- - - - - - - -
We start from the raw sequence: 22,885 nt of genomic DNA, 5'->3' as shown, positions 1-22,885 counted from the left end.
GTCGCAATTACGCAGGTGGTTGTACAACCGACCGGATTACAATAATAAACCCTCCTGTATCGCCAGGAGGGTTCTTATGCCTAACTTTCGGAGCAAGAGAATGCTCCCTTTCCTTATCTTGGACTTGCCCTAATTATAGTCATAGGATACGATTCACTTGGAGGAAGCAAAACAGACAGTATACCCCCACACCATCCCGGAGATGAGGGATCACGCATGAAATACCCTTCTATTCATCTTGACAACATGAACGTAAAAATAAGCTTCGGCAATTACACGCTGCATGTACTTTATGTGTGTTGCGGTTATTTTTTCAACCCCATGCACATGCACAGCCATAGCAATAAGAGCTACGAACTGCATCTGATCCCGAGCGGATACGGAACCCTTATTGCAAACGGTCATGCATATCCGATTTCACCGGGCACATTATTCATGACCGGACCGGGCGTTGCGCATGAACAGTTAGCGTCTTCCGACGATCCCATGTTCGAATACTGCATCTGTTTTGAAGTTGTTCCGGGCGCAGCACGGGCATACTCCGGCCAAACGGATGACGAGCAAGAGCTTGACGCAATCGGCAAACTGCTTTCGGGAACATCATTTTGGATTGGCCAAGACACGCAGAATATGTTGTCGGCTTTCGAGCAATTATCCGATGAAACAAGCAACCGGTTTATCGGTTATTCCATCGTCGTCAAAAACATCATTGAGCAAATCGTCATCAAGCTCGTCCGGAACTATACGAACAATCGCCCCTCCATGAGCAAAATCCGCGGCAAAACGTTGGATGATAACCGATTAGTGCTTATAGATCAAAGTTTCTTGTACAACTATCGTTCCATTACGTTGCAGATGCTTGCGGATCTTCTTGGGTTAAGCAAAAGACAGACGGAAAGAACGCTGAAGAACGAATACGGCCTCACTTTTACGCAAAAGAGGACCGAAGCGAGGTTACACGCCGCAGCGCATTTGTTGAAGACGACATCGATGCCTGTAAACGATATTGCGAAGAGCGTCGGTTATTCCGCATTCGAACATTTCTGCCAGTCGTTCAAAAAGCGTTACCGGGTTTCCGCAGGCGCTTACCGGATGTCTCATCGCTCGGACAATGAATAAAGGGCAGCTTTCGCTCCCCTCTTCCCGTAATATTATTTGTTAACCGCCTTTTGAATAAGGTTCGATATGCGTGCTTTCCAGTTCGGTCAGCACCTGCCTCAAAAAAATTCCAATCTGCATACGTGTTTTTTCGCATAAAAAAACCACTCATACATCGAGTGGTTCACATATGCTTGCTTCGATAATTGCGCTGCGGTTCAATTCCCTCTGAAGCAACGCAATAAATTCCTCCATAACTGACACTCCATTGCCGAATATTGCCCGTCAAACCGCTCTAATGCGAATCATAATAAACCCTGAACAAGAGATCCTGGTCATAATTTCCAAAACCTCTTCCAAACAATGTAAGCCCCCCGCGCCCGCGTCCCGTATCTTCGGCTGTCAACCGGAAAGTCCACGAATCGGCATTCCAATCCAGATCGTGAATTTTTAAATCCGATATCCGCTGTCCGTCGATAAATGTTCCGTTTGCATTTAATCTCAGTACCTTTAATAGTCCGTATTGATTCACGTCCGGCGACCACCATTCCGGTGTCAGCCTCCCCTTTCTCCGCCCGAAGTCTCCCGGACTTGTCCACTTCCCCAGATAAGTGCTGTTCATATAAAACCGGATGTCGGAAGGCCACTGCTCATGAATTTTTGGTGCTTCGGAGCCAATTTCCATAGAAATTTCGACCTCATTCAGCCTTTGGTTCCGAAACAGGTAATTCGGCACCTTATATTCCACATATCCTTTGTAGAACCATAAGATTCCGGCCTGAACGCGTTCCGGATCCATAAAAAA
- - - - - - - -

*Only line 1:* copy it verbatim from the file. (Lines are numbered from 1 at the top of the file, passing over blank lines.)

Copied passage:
We start from the raw sequence: 22,885 nt of genomic DNA, 5'->3' as shown, positions 1-22,885 counted from the left end.